Suggestions for the Legacy of the Marshall Islands


The Marshall Islands, in the western Pacific, are among the low-lying islands likely to be most affected by rising sea levels — likely, that is, to become uninhabitable in the not-too-distant future. Uninhabitability will occur long before the islands are actually submerged. Higher tides and storm surges are capable of eroding, salinizing, and otherwise damaging soil, wetlands, and fresh water supplies. The King Tides of spring 2014, flooding substantial sections of the Marshalls, illustrated such processes.

It presently appears that the most heavily polluting nations (e.g., the U.S., China) will not take measures sufficient to reverse such developments — that, in other words, the Marshalls and other similar places will indeed become uninhabitable. That prospect raises many questions and concerns. This post focuses on the legacy — on, that is, memorable and symbolic steps that the government of the Marshalls might take, in order to make itself heard and remembered.

That government did take a memorable step in spring 2014, filing lawsuits against nine leading nuclear powers for failing to live up to the terms of the Nuclear Nonproliferation Treaty of 1970. The Marshalls have the misfortune of being the home of the Bikini Islands, where the U.S. conducted dozens of nuclear tests in the 1950s, leaving their own legacy of nuclear sickness and pollution.

With respect to the issue of rising sea levels, the government of the Marshall Islands may wish to consider certain additional measures. Here are a few suggestions, for purposes of discussion:

The Flood Level Pin. Rising sea level generally appears to be construed as an abstract, remote, and disputed concept rather than as a physical reality. The public may be better informed if the Marshalls develop an appropriate image or logo for purposes of making the concept more easily understood. I suggest a flood level pin, to be worn on lapels worldwide. The pin would present, in miniature, an image of a flood-level gauge or marker:


The original gauge would be mounted, in stone or concrete, at a suitable location in the Marshalls. On that full-size original, there would be considerable possibilities for artistic variation, in terms of color, arrangement, and otherwise. For instance, one scheme would run the ruler (in e.g., centimeters) up the center, on a yellow background, with a set of words and numbers to its left and another set to its right. The left-hand set would state the estimated (or historical) year at which that sea level will be (or was) reached; the right-hand set would identify related consequences (e.g., “fresh water becomes unavailable on 87 islands” or perhaps “35% of Miami becomes uninhabitable”). Full-size replicas could also be given, sold, licensed, or subscribed to cities and beaches around the world.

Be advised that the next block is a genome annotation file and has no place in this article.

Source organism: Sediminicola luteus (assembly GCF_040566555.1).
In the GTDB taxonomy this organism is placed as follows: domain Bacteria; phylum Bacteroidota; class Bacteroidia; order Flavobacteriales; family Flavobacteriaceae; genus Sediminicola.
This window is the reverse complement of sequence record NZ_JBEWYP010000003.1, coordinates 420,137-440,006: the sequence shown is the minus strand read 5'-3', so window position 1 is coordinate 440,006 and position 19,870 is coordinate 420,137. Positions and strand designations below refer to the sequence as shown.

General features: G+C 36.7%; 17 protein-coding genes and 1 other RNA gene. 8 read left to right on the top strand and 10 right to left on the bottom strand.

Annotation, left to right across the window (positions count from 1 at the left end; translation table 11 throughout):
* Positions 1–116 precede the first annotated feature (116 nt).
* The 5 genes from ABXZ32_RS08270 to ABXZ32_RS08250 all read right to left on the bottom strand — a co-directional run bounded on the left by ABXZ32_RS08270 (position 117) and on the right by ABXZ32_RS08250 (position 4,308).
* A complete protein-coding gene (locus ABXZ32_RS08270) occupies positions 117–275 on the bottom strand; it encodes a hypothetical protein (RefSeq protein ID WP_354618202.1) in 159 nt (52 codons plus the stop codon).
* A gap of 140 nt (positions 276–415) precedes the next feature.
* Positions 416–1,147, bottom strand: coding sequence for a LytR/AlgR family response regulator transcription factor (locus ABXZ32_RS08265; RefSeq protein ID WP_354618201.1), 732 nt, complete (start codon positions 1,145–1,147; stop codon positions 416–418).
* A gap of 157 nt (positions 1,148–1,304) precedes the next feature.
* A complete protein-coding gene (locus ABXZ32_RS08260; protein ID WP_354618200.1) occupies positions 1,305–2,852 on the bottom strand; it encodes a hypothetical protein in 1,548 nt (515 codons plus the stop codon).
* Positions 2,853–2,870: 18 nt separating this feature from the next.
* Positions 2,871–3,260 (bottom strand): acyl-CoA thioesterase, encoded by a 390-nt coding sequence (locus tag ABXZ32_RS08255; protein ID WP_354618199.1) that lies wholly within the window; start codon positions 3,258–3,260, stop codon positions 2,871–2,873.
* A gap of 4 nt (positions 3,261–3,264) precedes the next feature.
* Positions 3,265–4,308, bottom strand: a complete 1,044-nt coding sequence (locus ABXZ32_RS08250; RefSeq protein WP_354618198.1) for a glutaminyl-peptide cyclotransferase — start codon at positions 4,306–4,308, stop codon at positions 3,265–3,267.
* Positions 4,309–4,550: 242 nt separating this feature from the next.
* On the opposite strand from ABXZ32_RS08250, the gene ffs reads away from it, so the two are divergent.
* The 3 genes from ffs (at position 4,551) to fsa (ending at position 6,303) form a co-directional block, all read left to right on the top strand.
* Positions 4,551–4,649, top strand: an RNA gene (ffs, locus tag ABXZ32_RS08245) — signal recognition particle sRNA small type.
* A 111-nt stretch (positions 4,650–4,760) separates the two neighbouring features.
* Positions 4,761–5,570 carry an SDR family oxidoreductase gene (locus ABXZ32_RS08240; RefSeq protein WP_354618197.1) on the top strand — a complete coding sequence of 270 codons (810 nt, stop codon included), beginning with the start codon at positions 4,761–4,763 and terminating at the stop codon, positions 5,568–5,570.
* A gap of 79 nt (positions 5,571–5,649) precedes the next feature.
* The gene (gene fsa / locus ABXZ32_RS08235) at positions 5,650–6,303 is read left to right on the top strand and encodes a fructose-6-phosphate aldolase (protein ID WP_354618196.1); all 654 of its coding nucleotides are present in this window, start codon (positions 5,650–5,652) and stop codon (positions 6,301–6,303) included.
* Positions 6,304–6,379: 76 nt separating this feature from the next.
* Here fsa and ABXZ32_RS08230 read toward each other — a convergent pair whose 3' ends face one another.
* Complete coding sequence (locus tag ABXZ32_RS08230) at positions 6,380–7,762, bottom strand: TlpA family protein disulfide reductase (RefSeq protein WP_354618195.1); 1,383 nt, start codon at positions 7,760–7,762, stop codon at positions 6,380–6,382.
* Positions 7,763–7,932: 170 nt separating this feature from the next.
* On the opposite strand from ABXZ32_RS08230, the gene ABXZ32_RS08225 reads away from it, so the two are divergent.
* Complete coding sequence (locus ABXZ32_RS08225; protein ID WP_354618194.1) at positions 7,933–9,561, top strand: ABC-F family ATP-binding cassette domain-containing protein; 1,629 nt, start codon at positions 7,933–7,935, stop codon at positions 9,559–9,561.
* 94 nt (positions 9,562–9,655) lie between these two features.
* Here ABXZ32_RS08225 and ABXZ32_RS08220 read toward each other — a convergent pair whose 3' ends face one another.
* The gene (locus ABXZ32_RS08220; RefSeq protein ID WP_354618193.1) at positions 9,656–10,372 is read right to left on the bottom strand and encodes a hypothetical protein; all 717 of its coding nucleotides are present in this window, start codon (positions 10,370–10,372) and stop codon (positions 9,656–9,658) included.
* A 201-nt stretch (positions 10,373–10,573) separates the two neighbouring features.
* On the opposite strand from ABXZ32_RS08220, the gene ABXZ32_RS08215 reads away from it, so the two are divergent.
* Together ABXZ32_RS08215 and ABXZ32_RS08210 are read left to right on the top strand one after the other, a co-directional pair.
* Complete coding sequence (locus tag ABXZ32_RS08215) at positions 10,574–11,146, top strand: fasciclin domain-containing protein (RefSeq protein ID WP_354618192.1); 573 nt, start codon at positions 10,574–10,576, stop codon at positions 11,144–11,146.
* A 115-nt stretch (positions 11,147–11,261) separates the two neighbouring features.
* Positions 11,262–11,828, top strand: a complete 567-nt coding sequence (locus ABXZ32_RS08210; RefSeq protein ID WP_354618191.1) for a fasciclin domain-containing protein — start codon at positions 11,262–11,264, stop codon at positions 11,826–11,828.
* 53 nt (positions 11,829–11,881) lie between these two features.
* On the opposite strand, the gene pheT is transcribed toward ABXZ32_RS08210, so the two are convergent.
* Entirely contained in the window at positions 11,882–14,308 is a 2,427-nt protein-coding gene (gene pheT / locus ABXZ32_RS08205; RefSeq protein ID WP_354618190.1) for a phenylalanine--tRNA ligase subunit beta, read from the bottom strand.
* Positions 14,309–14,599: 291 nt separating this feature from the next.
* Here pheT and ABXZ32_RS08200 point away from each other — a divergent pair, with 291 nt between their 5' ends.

The Rising Sea Level Memorial. The magnitude of potential changes could be made visible, in connection with or independently of the flood level gauge (above), by construction of a memorial to the Marshall Islands. This memorial would consist of a suitably durable platform, constructed in or near downtown Majuro, capital of the Marshalls. The purpose of the platform (perhaps of a design reminiscent of the Waterworld movie) would be to give pleasure boat travelers of the future a place to tie up and dive, so as to see where Majuro was once located. The platform’s height — say, ten or twenty feet above street level — would be dictated by best estimates of where the water level will be, in the event that substantial glaciers and ice shelves in Greenland and/or Antarctica collapse into the ocean. The Memorial should include a time capsule, “buried” above ground, to be opened 100 years by now, presumably by divers.

RSL Memberships. In lieu of the distant, faceless masses of people who will be relocated from, say, Kolkata by a certain projected date due to rising sea levels, it may be useful to create a Rising Sea Level organization offering full, associate, and honorary memberships: full, to those who are at risk of being directly displaced by rising sea levels by a certain target date; associate, to those who have become sensitized to the reality of flooding due to causes other than rising sea levels (e.g., river flooding); and honorary, to those who have not experienced flooding firsthand but share in concern about it. Honorary memberships may be subdivided into premium (i.e., paid) and general categories. Purposes of the organization could include creation and development of the concepts sketched out above.

While these ideas are presented here as being to some extent Marshalls-specific, they could also be adapted to fit and to reflect the circumstances of many low-lying nations.


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